Looking only at the aggregate equity market is hiding a lot of variation, notably in performance terms of “growth” versus “value.” Such comparisons need to be handled with care, but it is still worth noting that on some measures, “growth” is currently trading at a 92% premium to “value” which is close to the historic high in 2020 when interest rates were close to zero. The embedded AI excitement remains high and will probably require constant reinforcement, not least during the current reporting season. Whether this could translate into a sustained “value” recovery is a different question altogether, due to cyclical risks.

U.S. Market

Inflationary and recessionary fears are slowly fading, and markets are optimistic towards AI and its implications for the tech sector. These developments have lowered the equity risk premium and explain most of the year-to-date rally. U.S. 10-year yields have not changed year-to-date and did not have much of a meaningful impact on the market. In summary, however, we remain unconvinced, and expect any economic recovery to be muted. We thus remain underweight U.S. equities.

European Market

We still overweight the Stoxx 600 since it is still trading at an excessive valuation discount to U.S. equities. Moreover, we strongly overweight European small and mid caps compared to large-cap peers, small and mid caps are still too cheap.  

German Market

German equities have been rallying, lately, with the Dax reaching a historic high at 16,528 points on Monday, July 31st. Compared to the S&P 500, the Dax nevertheless continues to trade at a record price-to-earnings (PE) discount. Investors seem optimistic, and analysts believe the rally could even continue towards 17,000 points. This is uncharted territory, leaving plenty of uncertainty in both directions.

Emerging Markets

We remain neutral on emerging-market equities. Macro, micro, and geopolitical trends remain mixed. An ongoing weakness in the property sector and uncertainty among Chinese consumers lead to an increased down-side risk to the asset class.


2.3 Alternatives

Real Estate

Overall, fundamentals of the real-estate market are generally healthy with low vacancy rates and growing net operating income (NOI). We also believe that long-term interest rates are close to their peak, relieving pressure on valuations. Investors looking through the current price dip might find opportunities to buy into strong long-term fundamentals at attractive yields.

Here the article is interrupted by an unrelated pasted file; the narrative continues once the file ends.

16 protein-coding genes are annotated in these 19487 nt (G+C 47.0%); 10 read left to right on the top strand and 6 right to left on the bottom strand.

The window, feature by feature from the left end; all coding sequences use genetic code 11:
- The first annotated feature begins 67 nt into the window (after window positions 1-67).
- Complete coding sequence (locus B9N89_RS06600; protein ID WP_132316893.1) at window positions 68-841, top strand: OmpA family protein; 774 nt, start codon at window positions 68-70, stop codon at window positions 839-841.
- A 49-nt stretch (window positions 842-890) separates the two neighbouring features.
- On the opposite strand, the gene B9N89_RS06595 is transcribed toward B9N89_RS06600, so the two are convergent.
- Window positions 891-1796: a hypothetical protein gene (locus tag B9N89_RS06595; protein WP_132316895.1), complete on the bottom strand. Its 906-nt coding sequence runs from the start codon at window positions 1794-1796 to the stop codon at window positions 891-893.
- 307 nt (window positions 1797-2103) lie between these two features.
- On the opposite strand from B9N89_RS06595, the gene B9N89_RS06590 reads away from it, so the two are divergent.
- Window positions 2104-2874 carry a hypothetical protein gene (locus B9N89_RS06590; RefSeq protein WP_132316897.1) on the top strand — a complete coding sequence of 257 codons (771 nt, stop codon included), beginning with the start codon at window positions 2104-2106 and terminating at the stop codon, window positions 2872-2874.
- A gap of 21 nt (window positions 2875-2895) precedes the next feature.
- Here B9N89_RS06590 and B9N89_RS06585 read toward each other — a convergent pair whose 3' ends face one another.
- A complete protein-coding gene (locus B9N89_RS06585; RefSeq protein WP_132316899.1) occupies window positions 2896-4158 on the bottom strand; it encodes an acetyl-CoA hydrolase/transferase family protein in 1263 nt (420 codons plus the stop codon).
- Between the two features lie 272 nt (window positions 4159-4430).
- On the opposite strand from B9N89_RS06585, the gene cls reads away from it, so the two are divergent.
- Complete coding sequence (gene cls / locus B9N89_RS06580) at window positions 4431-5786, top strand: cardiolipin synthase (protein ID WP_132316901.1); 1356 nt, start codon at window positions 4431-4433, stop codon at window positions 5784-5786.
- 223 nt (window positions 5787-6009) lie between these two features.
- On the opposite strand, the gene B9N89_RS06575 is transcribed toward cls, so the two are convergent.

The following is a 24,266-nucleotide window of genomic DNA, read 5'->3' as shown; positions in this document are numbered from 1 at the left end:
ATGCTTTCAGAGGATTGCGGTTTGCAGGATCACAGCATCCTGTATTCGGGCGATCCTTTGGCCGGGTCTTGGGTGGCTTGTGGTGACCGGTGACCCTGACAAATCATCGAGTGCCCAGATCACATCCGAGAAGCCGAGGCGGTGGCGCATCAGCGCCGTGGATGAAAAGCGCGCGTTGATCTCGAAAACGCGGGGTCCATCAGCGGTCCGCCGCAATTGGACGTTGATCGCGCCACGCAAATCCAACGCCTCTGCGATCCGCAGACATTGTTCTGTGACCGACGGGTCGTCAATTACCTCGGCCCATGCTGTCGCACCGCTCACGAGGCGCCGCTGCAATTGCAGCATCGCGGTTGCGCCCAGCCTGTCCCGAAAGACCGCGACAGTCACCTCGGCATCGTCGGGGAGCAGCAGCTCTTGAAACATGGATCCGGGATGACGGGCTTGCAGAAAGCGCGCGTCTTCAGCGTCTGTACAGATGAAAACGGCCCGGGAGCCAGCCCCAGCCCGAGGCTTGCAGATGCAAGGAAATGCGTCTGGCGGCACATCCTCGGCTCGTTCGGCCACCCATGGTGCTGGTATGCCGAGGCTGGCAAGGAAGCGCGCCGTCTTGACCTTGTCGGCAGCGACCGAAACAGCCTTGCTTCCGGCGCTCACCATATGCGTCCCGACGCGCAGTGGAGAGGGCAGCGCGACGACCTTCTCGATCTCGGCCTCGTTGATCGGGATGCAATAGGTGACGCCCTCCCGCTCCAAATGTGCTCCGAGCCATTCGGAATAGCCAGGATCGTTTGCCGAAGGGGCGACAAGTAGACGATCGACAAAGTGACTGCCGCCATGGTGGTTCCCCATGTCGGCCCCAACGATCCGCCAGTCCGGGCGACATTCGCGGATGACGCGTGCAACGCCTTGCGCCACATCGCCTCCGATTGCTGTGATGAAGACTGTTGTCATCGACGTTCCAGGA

With inflation becoming more benign and the interest-rate environment looking more stable, the focus for infrastructure performance will be shifting towards how assets can deal with the softer demand picture presented by slowing economic growth. Positive momentum should, however, build into 2024, driven by the strong performance of the asset class in recent years, the desire of investors to increase allocations, strong policy tailwinds in the sector and an unchanged value proposition relative to other alternative asset classes.


Precious-metal prices displayed a mixed performance, with gold finally recording a slight gain following a period of fluctuation as markets digested each U.S. economic data point.


As oil prices rebounded sharply throughout July, we now see only limited scope for further, gradual improvements in the coming months. Higher profit margins on refined products, an eventual reversal in WTI inventory trends and robust transportation demand across both developed and developing countries provide some support. However, in the medium term, reaching $85/bbl. may be challenging if China’s efforts to stimulate its economy remain limited, and Iran and Russia increase their oil exports.


2.4 DWS High Conviction

In addition to the ideas shared above, we would like to highlight three fixed income segments that usually do not feature as prominently in our investment traffic lights.

U.S. Mortgage-backed securities (MBS) have seen their spreads tighten considerably from the wides reached in May. With bank troubles seemingly receding and asset liquidations mostly done, MBS looks set to perform more in line with rates and rate volatility going forward. The coming months could see some very attractive entry points. We think that the primary source of spread volatility is likely to come from macro surprises and perceived Fed reactions and that the best value continues to be in higher coupon mortgage pools.